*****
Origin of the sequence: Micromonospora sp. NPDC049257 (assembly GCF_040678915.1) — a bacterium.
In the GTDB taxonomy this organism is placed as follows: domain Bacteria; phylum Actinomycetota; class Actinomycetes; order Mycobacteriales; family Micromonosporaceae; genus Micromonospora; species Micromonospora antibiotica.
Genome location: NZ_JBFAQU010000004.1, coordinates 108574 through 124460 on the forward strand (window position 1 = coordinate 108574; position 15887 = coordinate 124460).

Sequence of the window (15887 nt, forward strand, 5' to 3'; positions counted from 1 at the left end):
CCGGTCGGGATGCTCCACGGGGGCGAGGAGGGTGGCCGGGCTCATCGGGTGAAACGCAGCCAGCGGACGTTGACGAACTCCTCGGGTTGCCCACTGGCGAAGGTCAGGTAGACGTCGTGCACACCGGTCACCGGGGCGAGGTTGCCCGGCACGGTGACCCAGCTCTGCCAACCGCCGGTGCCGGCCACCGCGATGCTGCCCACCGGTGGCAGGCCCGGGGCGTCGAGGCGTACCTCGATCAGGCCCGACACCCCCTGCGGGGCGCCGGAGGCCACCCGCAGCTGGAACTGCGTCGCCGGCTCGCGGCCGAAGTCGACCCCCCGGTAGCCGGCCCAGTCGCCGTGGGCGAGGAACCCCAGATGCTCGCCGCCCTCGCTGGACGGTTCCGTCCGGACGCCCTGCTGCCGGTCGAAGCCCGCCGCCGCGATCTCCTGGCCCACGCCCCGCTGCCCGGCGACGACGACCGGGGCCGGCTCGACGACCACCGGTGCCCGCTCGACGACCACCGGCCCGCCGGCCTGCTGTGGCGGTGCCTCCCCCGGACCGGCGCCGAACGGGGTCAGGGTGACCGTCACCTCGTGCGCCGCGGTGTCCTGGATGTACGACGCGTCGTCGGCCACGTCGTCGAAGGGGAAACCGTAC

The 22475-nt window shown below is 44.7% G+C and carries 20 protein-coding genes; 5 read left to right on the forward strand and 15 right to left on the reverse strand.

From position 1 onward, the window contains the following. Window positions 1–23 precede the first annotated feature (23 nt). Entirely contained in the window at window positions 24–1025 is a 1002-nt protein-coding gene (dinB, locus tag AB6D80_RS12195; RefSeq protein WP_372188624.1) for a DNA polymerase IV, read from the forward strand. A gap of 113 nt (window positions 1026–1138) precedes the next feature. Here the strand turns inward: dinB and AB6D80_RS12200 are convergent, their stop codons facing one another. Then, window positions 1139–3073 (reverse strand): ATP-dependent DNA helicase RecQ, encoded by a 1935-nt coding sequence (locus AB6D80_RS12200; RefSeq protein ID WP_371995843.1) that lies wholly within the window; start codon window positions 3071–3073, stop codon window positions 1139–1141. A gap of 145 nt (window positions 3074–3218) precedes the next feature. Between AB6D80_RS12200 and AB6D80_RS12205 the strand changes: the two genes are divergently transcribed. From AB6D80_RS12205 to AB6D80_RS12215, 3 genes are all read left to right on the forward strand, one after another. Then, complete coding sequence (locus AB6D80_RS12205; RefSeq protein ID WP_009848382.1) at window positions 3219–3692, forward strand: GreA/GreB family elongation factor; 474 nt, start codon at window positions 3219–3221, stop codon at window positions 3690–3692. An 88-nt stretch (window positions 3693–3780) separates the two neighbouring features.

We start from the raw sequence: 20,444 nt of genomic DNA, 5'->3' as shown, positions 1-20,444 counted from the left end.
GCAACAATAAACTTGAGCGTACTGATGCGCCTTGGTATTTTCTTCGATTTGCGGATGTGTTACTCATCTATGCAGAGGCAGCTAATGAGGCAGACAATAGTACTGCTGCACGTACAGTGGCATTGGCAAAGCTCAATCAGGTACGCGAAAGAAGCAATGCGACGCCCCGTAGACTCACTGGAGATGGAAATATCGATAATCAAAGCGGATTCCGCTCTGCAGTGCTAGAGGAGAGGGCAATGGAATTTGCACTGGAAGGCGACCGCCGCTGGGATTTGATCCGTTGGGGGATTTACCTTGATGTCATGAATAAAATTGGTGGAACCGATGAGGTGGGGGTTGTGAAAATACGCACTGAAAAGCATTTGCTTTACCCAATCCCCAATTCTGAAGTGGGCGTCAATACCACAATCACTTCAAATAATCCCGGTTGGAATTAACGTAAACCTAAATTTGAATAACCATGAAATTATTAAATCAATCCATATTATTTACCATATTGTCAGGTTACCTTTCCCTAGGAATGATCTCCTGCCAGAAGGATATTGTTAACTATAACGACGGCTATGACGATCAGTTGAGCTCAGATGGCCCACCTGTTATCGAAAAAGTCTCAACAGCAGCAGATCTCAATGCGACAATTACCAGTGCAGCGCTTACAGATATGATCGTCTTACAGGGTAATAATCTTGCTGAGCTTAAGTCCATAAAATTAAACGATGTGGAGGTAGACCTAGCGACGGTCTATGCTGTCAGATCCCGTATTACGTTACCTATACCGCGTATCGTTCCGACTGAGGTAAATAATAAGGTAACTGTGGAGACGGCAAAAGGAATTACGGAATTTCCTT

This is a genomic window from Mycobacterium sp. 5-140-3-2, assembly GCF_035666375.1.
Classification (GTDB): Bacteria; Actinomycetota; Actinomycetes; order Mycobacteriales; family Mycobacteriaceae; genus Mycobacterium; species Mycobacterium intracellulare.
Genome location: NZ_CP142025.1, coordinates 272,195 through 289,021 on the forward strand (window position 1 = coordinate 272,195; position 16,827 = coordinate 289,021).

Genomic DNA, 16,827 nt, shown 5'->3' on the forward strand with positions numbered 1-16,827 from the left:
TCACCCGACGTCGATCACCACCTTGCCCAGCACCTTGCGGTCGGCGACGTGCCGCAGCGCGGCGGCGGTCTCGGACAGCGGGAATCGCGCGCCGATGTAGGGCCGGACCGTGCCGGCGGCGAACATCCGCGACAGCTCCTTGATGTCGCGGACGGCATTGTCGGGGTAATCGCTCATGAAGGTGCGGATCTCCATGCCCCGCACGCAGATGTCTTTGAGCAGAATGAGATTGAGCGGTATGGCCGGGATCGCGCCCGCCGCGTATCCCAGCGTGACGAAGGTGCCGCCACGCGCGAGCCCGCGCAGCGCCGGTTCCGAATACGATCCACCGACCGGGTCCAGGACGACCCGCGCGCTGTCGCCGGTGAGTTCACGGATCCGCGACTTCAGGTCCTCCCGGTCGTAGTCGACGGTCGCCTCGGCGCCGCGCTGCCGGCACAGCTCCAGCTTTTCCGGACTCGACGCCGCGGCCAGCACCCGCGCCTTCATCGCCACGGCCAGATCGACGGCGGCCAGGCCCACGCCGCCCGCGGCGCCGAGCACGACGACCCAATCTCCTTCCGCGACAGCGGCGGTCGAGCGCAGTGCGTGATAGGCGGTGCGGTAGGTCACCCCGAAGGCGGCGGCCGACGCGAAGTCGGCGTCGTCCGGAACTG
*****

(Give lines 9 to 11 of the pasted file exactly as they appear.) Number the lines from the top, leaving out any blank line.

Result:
GCAACAATAAACTTGAGCGTACTGATGCGCCTTGGTATTTTCTTCGATTTGCGGATGTGTTACTCATCTATGCAGAGGCAGCTAATGAGGCAGACAATAGTACTGCTGCACGTACAGTGGCATTGGCAAAGCTCAATCAGGTACGCGAAAGAAGCAATGCGACGCCCCGTAGACTCACTGGAGATGGAAATATCGATAATCAAAGCGGATTCCGCTCTGCAGTGCTAGAGGAGAGGGCAATGGAATTTGCACTGGAAGGCGACCGCCGCTGGGATTTGATCCGTTGGGGGATTTACCTTGATGTCATGAATAAAATTGGTGGAACCGATGAGGTGGGGGTTGTGAAAATACGCACTGAAAAGCATTTGCTTTACCCAATCCCCAATTCTGAAGTGGGCGTCAATACCACAATCACTTCAAATAATCCCGGTTGGAATTAACGTAAACCTAAATTTGAATAACCATGAAATTATTAAATCAATCCATATTATTTACCATATTGTCAGGTTACCTTTCCCTAGGAATGATCTCCTGCCAGAAGGATATTGTTAACTATAACGACGGCTATGACGATCAGTTGAGCTCAGATGGCCCACCTGTTATCGAAAAAGTCTCAACAGCAGCAGATCTCAATGCGACAATTACCAGTGCAGCGCTTACAGATATGATCGTCTTACAGGGTAATAATCTTGCTGAGCTTAAGTCCATAAAATTAAACGATGTGGAGGTAGACCTAGCGACGGTCTATGCTGTCAGATCCCGTATTACGTTACCTATACCGCGTATCGTTCCGACTGAGGTAAATAATAAGGTAACTGTGGAGACGGCAAAAGGAATTACGGAATTTCCTT

This is a genomic window from Mycobacterium sp. 5-140-3-2, assembly GCF_035666375.1.
Classification (GTDB): Bacteria; Actinomycetota; Actinomycetes; order Mycobacteriales; family Mycobacteriaceae; genus Mycobacterium; species Mycobacterium intracellulare.